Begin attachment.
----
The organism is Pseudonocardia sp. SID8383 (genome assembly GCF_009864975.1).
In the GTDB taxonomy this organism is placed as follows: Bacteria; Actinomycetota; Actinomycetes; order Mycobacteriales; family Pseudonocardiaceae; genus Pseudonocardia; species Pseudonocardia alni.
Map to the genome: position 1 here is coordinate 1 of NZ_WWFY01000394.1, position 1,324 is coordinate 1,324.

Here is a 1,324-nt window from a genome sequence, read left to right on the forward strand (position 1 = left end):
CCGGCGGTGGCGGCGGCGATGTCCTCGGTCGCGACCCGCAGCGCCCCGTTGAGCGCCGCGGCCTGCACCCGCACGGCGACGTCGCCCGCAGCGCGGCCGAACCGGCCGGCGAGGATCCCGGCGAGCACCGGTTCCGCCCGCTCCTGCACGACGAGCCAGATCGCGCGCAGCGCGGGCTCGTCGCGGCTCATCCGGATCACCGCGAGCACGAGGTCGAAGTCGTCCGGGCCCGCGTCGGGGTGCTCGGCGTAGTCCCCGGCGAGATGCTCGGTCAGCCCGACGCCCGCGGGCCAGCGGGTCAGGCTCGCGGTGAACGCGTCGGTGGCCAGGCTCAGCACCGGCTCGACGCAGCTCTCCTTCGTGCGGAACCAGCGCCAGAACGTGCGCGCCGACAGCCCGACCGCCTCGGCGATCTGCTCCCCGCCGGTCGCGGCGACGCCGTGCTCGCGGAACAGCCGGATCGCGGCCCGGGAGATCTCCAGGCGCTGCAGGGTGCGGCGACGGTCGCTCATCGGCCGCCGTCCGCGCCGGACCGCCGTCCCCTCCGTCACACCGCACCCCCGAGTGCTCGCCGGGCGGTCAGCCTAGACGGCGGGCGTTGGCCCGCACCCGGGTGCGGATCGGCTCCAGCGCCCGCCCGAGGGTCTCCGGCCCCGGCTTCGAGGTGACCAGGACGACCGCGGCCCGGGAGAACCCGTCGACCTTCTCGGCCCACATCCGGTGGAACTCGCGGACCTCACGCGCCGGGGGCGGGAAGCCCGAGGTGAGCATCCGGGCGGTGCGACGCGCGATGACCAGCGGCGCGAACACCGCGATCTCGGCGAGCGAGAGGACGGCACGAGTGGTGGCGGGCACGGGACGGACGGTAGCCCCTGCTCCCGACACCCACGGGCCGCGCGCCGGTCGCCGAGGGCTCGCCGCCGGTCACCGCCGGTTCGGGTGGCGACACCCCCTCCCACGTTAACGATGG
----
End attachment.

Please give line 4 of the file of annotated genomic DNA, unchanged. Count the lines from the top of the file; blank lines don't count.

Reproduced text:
Here is a 1,324-nt window from a genome sequence, read left to right on the forward strand (position 1 = left end):